Center for Teaching and Learning
2013-2014 Learning Communities
The emergence of powerful web applications combined with the rise of mobile devices for teaching and learning in the classroom has created a unique opportunity for educators. With Active Learning pedagogies on the rise and new opportunities for Blended classrooms, many educators are asking “Where do I start?” This LC is focused on forming a community of faculty, staff and graduate students who are invested in the discovery of new technologies for the purpose of developing effective active or blended learning pedagogies, utilizing new tools for research, and transforming classroom experiences. The Active Blended Learning Environment Pedagogies (ABLE Pedagogies) Learning Community will focus on innovative strategies integrating new and engaging mobile and web applications into the “Active” or “Blended” learning classroom as well as into academic research.
The Active Learning and the Transition to Digital Learning Community focuses on integrating technology and pedagogy to foster active learning environments that challenge students to think critically and solve problems in creative ways. During meetings the community will actively investigate methods for employing technology in engaging and authentic ways to promote student learning; we will reassess instructional delivery styles and question how we teach with a goal of shifting pedagogy from traditional, instructor-focused methods to student-centered, community building and learning; and we will work to transform our pedagogical styles by sharing knowledge, resources, ideas, tools, and solutions. As we dialog about ways to adapt instructional strategies and employing new ideas and contexts, we will explore and share experiences on topics including: revitalizing the classroom with content delivery methods (wikis, blogs, Google apps, etc.); creating active learning environments (clicker technology, laptops in the classroom, etc.); and engaging students in new ways using technology (Prezi and Ignite presentations, screen cast tools, Facebook, etc.).
This Learning Community is designed to continue to develop digital humanities work at BGSU, following the successful inaugural Digital Cultures in the Age of Big Data Summer Institute in May 2013. (Note: while we refer to the humanities throughout the following text, this LC would also be appropriate for those who are involved in the social sciences as well.) The facilitator, who was one of the co-organizers of the weeklong Summer Institute, is committed to helping develop Digital Humanities projects on this campus. Given how education is being transformed by technology, and how Digital Humanities has become central to higher education and public intellectual life, it is vital to develop these skills on our campus. By linking faculty and graduate students across departmental and school lines, this LC will offer critical support for new DH projects.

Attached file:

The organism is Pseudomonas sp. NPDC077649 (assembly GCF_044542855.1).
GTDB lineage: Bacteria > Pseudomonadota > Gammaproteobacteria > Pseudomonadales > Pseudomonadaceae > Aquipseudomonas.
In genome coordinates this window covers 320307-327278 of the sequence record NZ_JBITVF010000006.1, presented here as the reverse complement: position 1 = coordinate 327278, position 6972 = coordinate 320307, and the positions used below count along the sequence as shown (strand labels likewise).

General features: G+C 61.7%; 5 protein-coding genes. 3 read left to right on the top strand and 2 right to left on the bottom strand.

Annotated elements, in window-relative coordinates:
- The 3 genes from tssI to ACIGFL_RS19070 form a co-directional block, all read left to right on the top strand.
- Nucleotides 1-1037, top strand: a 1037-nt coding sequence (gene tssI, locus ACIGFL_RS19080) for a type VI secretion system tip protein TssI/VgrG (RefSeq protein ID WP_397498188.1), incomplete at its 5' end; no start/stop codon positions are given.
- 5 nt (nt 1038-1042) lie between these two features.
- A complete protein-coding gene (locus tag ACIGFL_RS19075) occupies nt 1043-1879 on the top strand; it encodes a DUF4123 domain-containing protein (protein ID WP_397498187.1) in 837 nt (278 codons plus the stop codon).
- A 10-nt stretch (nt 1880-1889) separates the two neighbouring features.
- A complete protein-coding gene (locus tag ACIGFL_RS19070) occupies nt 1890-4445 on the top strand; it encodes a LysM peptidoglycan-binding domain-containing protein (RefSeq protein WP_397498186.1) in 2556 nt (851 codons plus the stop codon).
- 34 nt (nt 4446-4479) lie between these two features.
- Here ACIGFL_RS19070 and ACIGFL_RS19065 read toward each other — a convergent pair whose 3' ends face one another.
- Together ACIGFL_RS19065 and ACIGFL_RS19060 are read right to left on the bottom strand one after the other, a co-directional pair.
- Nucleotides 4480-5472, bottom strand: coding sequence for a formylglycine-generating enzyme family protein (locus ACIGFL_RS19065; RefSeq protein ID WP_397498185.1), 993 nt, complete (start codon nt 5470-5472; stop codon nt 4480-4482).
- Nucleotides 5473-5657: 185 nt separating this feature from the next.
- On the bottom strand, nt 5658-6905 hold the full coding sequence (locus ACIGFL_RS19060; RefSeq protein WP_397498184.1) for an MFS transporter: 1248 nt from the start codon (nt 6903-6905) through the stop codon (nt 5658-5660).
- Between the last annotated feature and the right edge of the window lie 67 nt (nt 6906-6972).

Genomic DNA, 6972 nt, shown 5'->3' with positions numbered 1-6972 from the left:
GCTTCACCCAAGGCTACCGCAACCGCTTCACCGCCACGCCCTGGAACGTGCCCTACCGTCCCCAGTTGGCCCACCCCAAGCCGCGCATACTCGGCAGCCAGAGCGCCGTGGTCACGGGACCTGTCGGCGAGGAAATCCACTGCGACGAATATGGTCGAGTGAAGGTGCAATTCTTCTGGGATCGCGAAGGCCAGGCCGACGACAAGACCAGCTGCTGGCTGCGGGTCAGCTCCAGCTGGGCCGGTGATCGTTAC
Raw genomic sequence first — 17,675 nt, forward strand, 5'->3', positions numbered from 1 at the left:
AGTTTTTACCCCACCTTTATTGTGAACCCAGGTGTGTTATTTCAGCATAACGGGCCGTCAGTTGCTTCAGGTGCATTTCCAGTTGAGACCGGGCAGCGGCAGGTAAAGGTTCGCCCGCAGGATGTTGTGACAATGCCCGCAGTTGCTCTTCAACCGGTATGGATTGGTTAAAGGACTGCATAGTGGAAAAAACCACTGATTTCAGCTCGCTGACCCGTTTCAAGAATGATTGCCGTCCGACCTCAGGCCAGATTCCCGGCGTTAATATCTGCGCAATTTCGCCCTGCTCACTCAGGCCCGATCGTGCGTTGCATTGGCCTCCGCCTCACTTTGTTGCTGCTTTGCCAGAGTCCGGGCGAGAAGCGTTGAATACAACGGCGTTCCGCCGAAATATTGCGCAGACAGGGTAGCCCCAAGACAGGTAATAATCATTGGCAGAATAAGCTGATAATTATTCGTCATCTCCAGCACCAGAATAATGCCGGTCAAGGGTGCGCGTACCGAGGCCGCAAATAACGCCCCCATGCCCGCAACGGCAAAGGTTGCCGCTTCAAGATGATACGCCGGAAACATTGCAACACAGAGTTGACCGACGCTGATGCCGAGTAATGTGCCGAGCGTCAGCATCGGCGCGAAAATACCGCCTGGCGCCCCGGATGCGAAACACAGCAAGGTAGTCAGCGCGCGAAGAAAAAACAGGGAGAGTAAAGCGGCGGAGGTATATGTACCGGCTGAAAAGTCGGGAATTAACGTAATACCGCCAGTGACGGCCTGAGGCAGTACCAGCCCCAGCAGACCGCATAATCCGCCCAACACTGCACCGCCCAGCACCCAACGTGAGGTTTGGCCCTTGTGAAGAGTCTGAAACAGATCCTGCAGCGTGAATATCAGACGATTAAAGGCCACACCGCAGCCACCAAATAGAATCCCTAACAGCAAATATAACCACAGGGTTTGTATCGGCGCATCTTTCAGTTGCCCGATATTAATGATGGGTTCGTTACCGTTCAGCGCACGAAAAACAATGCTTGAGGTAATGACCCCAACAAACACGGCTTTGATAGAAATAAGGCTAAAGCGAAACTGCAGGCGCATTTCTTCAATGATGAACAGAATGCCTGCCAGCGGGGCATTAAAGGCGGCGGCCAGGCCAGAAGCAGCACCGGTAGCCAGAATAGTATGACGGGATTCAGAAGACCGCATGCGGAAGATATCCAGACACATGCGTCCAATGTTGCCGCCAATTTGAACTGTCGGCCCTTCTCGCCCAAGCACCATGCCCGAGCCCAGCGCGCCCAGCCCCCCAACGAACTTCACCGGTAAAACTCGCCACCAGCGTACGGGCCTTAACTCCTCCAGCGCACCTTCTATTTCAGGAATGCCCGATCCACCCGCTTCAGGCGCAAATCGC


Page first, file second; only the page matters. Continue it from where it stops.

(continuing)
This Learning Community exposes participants to digital humanities, leads them through the process of conceiving and managing a digital humanities project, and results in at least a draft of a grant application for vetting by a grant official at an appropriate funding source. This community will also help its members consider how their current research questions, or new ones, can be addressed through digital humanities methodologies. Over the course of the learning community, we will discuss how to conceive digital humanities projects, what resources are necessary, how to fund appropriate partners, how to budget, finding the best funding opportunities, how to write the grant proposal, and how to follow through on managing a digital humanities project. We will work together to review each other's proposals at each stage of the process.
Increasingly, university courses and programs are being delivered in a completely online format. Faculty migrating to this venue may be challenged in multiple ways. How do we engage students in dynamic learning experiences and build community in a virtual environment? This Learning Community will explore resources, techniques, and philosophies impacting our work in cyberspace. In this Learning Community, we will begin to investigate innovative practices in teaching and learning, especially as they apply to online education. We will concentrate on student needs, and explore avenues of providing a sense of community for students in online programs. Our focus will be on actively engaging learners in our cyber campus and we will share specific ideas and tools to continue to grow as faculty passionately committed to quality online experiences.
This learning community focuses on incorporating media into classroom activities to promote student comprehension and the development of critical thinking skills. By using popular culture examples that students are familiar with, students establish a connection between mediated examples and textbook ideas. Members in this learning community discuss media literacy as a pedagogical method and create their own classroom activities.